In reality if you hit or spank a child to stop their behavior you will stop it for that immediate moment, but you are probably not teaching them what you think you are.
You may think you are teaching them to control themselves, think things through or have good manners but you are modeling something completely different.
You are modeling the opposite – not thinking things through not controlling yourself.
In fact you are modeling that hitting is a solution. That hitting is a way to get control over another person. That people in power can make others do things. I know for many parents that sounds reasonable but if you just look at the long-term effects you can see how this is creating an environment for aggressive behavior, bullying and in some instances domestic violence among adults, low-self esteem and a lack of an internal locus of control – knowing what is right from an inner understanding cognitively with an ability to direct ones own course in life.
The article clarified information that children who are spanked may feel depressed and devalued, and their sense of self-worth can suffer… and physical punishment is a risk factor for child aggression and antisocial behavior, (Durrant & Ensom, 2012, p2). It also identified studies which show researchers have found that physical punishment is linked to slower cognitive development and adversely affects academic achievement, (Durrant & Ensom, 2012, p2). Through their analysis of previous studies, other links identified show up later in life: mental – health problems including depression, anxiety, and substance abuse, these may be mediated by disruptions of the parent-child attachment resulted from pain inflicted by the caregiver, by increased levels of cortisol, or by chemical disruption of the brain’s mechanism for regulating stress, (Durrant & Ensom, 2012, p2).
To avoid some of these devastating side-effects to spanking it seems wiser to utilize more effective ways to discipline that don’t promote the development of aggressive behavior, wreak self-esteem, and encourage antisocial behavior.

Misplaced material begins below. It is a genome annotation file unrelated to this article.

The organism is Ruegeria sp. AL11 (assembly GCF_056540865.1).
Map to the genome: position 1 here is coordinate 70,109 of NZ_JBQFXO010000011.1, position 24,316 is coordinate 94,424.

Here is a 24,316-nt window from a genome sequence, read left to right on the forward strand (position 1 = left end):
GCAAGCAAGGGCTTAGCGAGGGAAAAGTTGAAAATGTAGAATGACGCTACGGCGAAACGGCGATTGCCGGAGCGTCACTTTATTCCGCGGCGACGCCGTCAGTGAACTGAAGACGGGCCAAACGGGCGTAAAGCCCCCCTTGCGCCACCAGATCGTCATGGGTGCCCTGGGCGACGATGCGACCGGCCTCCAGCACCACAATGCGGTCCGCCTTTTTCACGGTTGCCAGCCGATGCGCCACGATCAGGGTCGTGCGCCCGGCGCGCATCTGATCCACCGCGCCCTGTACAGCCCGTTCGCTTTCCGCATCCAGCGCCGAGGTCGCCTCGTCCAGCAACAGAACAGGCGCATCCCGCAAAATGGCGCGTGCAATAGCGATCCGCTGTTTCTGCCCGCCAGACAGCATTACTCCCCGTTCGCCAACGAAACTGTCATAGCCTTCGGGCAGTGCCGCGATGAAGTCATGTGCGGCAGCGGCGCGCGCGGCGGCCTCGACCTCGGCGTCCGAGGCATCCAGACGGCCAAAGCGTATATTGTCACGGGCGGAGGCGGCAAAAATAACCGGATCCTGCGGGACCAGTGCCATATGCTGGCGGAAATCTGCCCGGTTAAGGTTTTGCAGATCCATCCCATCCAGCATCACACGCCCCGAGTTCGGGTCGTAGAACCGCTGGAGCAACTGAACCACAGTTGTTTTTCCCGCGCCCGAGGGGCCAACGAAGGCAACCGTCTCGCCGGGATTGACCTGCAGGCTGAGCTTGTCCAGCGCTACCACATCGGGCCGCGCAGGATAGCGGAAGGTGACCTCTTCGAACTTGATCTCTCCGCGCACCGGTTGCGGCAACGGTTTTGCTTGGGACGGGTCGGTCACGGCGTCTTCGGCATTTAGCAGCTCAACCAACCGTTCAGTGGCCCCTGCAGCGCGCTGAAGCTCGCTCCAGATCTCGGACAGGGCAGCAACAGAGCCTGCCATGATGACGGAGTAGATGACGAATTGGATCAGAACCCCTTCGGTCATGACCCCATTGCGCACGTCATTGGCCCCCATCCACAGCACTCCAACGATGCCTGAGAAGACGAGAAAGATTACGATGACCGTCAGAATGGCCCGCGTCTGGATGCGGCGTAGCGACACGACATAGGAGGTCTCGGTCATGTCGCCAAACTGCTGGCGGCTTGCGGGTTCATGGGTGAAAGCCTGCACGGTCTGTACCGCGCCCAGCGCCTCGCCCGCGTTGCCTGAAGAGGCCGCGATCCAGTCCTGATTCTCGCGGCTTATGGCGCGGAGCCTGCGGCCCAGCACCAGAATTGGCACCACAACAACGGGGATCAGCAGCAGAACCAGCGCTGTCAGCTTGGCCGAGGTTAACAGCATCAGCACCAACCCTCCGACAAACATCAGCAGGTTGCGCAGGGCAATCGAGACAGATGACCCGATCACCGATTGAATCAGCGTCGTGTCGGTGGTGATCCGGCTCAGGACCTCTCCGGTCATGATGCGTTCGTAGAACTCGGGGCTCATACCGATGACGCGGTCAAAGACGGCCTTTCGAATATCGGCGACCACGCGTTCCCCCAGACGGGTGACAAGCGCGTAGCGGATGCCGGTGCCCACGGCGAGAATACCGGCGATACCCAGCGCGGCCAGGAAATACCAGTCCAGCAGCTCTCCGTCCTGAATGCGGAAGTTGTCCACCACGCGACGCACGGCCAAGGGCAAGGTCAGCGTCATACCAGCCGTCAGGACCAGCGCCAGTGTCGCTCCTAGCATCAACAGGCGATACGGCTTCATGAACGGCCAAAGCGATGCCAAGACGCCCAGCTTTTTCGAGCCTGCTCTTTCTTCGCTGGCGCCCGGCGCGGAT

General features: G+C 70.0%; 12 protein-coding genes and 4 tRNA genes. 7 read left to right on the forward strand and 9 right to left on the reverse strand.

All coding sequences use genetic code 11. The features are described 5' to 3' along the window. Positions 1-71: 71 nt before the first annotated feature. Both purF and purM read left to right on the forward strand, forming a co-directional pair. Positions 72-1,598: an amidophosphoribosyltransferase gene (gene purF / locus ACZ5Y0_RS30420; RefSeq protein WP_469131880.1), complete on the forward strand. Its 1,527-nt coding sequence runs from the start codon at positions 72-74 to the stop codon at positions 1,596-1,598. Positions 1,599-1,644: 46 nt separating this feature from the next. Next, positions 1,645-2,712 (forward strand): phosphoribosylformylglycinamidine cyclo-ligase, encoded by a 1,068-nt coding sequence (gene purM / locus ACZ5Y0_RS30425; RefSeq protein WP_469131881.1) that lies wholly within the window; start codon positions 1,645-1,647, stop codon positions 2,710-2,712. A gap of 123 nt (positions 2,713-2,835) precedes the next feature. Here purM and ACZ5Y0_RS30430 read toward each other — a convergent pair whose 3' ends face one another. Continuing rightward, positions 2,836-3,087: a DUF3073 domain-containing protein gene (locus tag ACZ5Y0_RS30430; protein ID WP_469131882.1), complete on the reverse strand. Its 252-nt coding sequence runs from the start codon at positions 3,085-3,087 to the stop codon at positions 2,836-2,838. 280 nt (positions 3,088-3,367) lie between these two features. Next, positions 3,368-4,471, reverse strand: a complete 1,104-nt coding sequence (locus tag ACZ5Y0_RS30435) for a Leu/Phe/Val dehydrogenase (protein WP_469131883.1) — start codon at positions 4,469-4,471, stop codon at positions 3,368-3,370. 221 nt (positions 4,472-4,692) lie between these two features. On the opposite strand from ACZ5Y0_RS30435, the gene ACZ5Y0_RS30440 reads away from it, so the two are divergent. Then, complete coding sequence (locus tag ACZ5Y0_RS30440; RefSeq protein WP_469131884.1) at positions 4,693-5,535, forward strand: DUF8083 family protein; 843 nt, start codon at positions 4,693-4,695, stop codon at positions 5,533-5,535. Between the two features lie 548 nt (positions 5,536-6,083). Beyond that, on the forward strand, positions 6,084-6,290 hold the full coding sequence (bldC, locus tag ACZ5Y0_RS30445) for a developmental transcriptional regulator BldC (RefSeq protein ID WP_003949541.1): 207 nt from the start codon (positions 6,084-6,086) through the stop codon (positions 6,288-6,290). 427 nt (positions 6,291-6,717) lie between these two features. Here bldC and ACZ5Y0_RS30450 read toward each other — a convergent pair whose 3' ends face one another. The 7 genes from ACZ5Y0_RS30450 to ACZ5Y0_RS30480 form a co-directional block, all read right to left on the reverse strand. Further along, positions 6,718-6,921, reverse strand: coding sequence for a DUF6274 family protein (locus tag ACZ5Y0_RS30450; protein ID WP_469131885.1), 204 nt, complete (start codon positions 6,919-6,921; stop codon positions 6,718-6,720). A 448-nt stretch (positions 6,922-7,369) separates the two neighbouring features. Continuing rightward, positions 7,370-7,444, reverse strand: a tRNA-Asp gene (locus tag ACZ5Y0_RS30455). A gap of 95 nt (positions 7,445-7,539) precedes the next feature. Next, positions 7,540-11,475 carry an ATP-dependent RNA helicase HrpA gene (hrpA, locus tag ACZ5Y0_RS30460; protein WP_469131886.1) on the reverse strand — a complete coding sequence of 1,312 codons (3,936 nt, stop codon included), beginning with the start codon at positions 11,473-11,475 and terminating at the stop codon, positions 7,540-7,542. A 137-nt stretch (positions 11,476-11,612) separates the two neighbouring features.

The most effective way to discipline is to utilize positive techniques of teaching and guiding. The use of time-outs as a way of teaching your child to think through situations and communicate his needs and to help diffuse a negative situation, loss of privileges as a way of teaching connections, and increasing your communication with your child so that you can understand and guide him are all ways to discipline in a positive and educational way.
Mindfulness is a tool that you can use to structure your parenting to assist you and your child. Remember to focus on how to be responsive rather than reactive and to identify the whole of what is going on to assist your child in developing self-control, thinking skills, and proper acceptable behavior.
Durant and Ensom identify as a Key Point in the article “A professional consensus is emerging that parents should be supported in learning non-violent, effective approaches to discipline”, (Durrant & Ensom, 2012, p1).
You can check out the information presented here through the sites identified in the article or the references below.
See you tomorrow.
Ames, Louise Bates & Ilg, Francis L.; Your Five-Year Old, Sunny ans Serene. New York City, New York: Dell Publishing Group: 1979.
Durrant, Joan and Ensom, Ron; Physical punishment of children: lessons from 20 years of research, CMAJ; cmaj .101314 v1; published ahead of print February 6, 2012, doi:10.1503/cmaj.101314 v1.
Erikson, Erik H.; Childhood and Society, Second Edition. New York City, New York: W. W. Norton & Company, inc: 1963.
Gineris, Beth; Turning NO to ON: The Art of Parenting with Mindfulness. Charleston, South Carolina: CreateSpace Printing: 2011.